Wal-Mart to Sell Premium-Priced German Laundry Soap Persil

U.S. Retailer Will Be the Exclusive U.S. Carrier

by Serena Ng

PERSIL_WASHING_POWDER_FROM_GERMANYA war is bubbling up in the laundry aisles at Wal-Mart.

The world’s largest retailer has struck a deal to be the exclusive carrier of a new, premium-priced laundry-soap brand in the U.S. And it has stacked the brand, Persil, on store shelves right next to the reigning champion of high-end laundry detergent: Tide.

Expanding its premium-priced offerings may seem a puzzler given Wal-Mart Stores Inc.’s ultra-frugal customer base. But it makes more sense in the context of Tide maker Procter & Gamble Co.’s lock on the laundry business.

Driven by Tide, P&G accounts for 60% of all sales in the U.S. laundry-detergent market and 85% of the profits—both record highs for the company, P&G chief A.G. Lafley said recently. That dominant position has helped insulate P&G from pressure to cut prices or take other steps that might give Wal-Mart a bigger edge over rivals when it comes to laundry essentials. Last year, P&G was able to effectively raise prices on some Tide varieties by reducing the amount of detergent and number of loads per container.

“Wal-Mart never wants to have a weak balance of power against a supplier,” said Susan Lee, a former P&G employee who is now a partner at consulting firm Simon-Kucher & Partners, where she works with consumer-products makers and retailers. “If Persil sales do well, Wal-Mart can shift the balance of power.”

Wal-Mart spokeswoman Sarah McKinney said Persil, which is made by Germany’s Henkel AG, gives the retailer’s U.S. customers another laundry-detergent option. She added that Wal-Mart has been selling Persil detergent outside the U.S., in its Mexico stores, for example.

“Competition is good for the category, and it is good for consumers,” P&G spokesman Paul Fox said.

Even as Americans do more shopping online, laundry detergent remains an important driver of trips to retail outlets. Tide’s pull is so great it is even carried by chains likeStaples Inc. and Home Depot Inc., as well as scores of neighborhood stores. That ubiquity makes it hard for Wal-Mart to stand out.

Former P&G employees recall constant pressure from Wal-Mart to cut prices to the retailer or step up Tide promotions, in part because laundry detergent wasn’t very profitable for the retailer.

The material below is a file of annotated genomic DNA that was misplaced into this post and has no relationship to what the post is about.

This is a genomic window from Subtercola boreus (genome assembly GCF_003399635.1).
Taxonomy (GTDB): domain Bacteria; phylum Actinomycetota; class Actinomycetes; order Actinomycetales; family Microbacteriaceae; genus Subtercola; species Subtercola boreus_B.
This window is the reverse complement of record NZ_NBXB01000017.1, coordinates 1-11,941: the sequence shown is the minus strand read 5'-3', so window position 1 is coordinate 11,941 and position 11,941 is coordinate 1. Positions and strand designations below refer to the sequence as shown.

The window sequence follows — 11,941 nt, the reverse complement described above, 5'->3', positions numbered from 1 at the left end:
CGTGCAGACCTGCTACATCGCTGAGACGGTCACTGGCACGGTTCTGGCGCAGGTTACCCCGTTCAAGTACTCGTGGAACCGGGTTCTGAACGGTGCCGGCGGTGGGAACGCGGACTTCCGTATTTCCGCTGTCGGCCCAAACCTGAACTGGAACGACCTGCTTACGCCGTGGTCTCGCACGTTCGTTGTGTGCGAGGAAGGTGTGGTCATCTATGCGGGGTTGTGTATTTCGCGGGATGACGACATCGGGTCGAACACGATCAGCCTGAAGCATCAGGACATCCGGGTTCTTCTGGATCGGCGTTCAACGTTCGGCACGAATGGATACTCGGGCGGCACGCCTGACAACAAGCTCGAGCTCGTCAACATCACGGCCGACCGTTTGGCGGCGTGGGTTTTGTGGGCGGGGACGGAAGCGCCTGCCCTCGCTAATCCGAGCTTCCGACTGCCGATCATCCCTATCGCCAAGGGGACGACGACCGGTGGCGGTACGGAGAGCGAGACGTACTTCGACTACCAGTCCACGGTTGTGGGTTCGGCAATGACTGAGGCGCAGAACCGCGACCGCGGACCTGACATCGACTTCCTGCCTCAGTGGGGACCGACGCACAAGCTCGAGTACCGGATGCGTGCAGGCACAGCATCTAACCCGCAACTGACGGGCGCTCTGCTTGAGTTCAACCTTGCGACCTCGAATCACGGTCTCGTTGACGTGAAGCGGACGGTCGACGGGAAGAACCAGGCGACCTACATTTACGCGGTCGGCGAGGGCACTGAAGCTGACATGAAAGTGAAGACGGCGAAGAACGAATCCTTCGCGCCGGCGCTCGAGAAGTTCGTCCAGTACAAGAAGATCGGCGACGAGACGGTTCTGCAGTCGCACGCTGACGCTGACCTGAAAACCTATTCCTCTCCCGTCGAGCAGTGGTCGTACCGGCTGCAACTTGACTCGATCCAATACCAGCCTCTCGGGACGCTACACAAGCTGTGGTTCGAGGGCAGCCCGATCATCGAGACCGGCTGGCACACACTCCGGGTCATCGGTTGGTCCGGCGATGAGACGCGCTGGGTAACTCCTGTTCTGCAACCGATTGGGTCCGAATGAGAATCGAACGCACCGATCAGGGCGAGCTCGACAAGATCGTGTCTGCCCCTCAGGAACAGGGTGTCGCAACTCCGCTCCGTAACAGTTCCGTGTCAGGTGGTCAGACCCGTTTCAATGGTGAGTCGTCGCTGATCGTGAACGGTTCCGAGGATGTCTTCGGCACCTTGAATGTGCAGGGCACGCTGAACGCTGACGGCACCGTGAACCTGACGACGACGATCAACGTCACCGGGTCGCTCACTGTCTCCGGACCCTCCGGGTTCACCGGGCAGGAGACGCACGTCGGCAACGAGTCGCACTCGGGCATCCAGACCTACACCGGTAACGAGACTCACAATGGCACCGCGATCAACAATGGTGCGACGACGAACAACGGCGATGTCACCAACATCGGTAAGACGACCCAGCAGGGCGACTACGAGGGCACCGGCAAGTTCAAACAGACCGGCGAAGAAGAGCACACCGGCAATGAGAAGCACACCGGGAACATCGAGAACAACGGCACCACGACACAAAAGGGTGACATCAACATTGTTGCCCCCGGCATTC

“If I were still at P&G I would be very disappointed in Wal-Mart’s actions,” said Tom Muccio, a retired P&G executive who oversaw the consumer-product maker’s Wal-Mart relationship for over a decade until 2003. “If there’s a benefit to Wal-Mart, it’s not obvious to me.”

The latest move over detergent is a wrinkle in what has been one of corporate America’s most lucrative relationships. The two companies have worked closely over the years to reduce costs in their supply chains and on joint marketing efforts. Wal-Mart and its affiliates account for 14% of P&G’s $83 billion of annual sales. Meanwhile, Tide and other big P&G brands like Pampers diapers, Crest toothpaste and Dawn dish soap help drive shoppers to Wal-Mart’s stores.

Persil is a popular brand in Europe but is virtually unheard of in the U.S. The Henkel product competes fiercely around the world with P&G’s Ariel, the brand under which Tide is sold in other countries. The German company, which also sells Purex detergent in the U.S., says Persil generates more than €1 billion in yearly sales and is available in around 60 countries.

Wal-Mart rolled out Persil ProClean detergent across the chain’s 4,000-plus U.S. stores last week. Its liquid form resembles Tide’s signature blue liquid and costs $11.97 for a 100-ounce jug, close to the price of a comparable container of Tide. Ms. McKinney, the Wal-Mart spokeswoman, said Persil liquid, powdered and unit-dose detergent is displayed next to Tide because of the similarity in price.

The introduction of a new premium-priced brand at the chain doesn’t automatically mean Tide sales will take a hit. Wal-Mart serves a wide range of shoppers, though many could be too price-conscious to splurge on an unfamiliar premium detergent, Simon-Kucher’s Ms. Lee said. Henkel said it has planned an “extensive” marketing campaign to raise awareness of Persil.

Still, it’s a challenge to a business that has been highly profitable for P&G in recent years. The Cincinnati-based firm expanded Tide’s market share over the past few decades thanks to heavy advertising and the retreat of deep-pocketed rivals such as Unilever PLC, which left the North American laundry business in 2008. P&G’s laundry profits also grew after it rolled out Tide Pods a few years ago, as consumers quickly took to the single-use detergent packs despite their higher cost per dose.

Tide now accounts for roughly 39% of nationwide laundry-detergent sales and brings in around $2.7 billion annually in the U.S., according to market-researcher Mintel Group. Together with other P&G brands such as Gain and Dreft, P&G has slightly more than a 60% share of the U.S. laundry-detergent market, according to the company.

That dominance is a source of grim humor in the industry. What’s America’s most popular laundry detergent, the joke goes: Tide.

What’s No. 2? Whatever is on sale.

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